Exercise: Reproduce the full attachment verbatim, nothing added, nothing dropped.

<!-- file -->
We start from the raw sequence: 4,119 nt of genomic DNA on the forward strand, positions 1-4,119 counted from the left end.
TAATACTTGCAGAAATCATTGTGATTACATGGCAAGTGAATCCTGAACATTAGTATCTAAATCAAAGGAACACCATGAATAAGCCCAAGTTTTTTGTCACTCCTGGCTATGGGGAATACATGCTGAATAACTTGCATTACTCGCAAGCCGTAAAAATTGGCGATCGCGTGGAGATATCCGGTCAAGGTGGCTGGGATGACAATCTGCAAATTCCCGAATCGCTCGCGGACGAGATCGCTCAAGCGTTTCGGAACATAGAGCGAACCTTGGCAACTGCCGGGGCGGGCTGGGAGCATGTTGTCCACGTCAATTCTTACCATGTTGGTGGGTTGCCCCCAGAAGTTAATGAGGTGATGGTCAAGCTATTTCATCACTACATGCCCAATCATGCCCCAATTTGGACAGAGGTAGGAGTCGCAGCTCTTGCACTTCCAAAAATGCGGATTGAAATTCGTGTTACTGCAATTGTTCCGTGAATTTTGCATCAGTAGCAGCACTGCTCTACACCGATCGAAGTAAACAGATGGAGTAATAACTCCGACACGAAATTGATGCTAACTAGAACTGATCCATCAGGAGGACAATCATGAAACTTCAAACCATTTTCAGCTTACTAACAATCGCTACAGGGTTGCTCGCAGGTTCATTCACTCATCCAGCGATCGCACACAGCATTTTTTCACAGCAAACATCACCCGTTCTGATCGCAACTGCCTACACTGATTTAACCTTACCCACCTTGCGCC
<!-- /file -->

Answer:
We start from the raw sequence: 4,119 nt of genomic DNA on the forward strand, positions 1-4,119 counted from the left end.
TAATACTTGCAGAAATCATTGTGATTACATGGCAAGTGAATCCTGAACATTAGTATCTAAATCAAAGGAACACCATGAATAAGCCCAAGTTTTTTGTCACTCCTGGCTATGGGGAATACATGCTGAATAACTTGCATTACTCGCAAGCCGTAAAAATTGGCGATCGCGTGGAGATATCCGGTCAAGGTGGCTGGGATGACAATCTGCAAATTCCCGAATCGCTCGCGGACGAGATCGCTCAAGCGTTTCGGAACATAGAGCGAACCTTGGCAACTGCCGGGGCGGGCTGGGAGCATGTTGTCCACGTCAATTCTTACCATGTTGGTGGGTTGCCCCCAGAAGTTAATGAGGTGATGGTCAAGCTATTTCATCACTACATGCCCAATCATGCCCCAATTTGGACAGAGGTAGGAGTCGCAGCTCTTGCACTTCCAAAAATGCGGATTGAAATTCGTGTTACTGCAATTGTTCCGTGAATTTTGCATCAGTAGCAGCACTGCTCTACACCGATCGAAGTAAACAGATGGAGTAATAACTCCGACACGAAATTGATGCTAACTAGAACTGATCCATCAGGAGGACAATCATGAAACTTCAAACCATTTTCAGCTTACTAACAATCGCTACAGGGTTGCTCGCAGGTTCATTCACTCATCCAGCGATCGCACACAGCATTTTTTCACAGCAAACATCACCCGTTCTGATCGCAACTGCCTACACTGATTTAACCTTACCCACCTTGCGCC